Canada and Russia agreed Thursday to strengthen their economic ties and increase cooperation in both aerospace and scientific research in the Artic, the home of vast hydrocarbon reserves.
Canadian Minister of International Trade Ed Fast and Russian First Vice-Premier Viktor Zoubkov signed the joint declaration in Ottawa between the two countries with the biggest territories in the world as part of their Eighth Intergovernmental Economic Commission meeting.
"With trade representing some 60 percent of our economy, deepening our relationship with key countries like Russia is vital to our economic recovery," said Fast.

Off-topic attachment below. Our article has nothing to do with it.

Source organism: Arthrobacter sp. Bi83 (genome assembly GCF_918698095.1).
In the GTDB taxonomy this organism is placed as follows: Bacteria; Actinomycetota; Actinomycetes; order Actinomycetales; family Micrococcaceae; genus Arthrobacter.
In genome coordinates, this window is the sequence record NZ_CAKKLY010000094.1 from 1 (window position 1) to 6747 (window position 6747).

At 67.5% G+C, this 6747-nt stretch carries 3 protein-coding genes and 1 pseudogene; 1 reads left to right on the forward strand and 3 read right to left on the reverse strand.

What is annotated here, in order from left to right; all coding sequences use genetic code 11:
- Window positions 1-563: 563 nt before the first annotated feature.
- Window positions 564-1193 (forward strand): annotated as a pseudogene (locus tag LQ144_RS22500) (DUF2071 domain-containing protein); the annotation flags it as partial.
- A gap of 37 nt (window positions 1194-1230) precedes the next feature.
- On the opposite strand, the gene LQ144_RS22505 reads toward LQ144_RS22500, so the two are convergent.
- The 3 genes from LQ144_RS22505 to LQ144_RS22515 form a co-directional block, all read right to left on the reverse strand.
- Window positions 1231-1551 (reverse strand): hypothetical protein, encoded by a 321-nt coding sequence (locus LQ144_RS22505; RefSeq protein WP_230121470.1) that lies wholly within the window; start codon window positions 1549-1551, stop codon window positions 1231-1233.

"As a fast-growing economy, Russia offers great potential for Canadian companies, which would strengthen our economic growth and lead to more jobs."
Bilateral trade with Russia totaled $2.8 billion in 2010, an increase of 12.3 percent from the previous year, according to Canadian government figures.
The two countries also signed a memorandum of understanding on aerospace to develop strategies to make the sector in both countries more globally competitive.
In addition, the land giants signed a statement on science and technology cooperation to map out possible collaborative areas in climate studies, energy, nanotechnology, biomedicine and Arctic research.
Canada has long defended its sovereignty in the resource-rich Arctic against potential threats from Russia.
According to the US Geological Survey, the Arctic Circle holds 13 percent of the world's oil and 30 percent of its gas, most of it in underwater.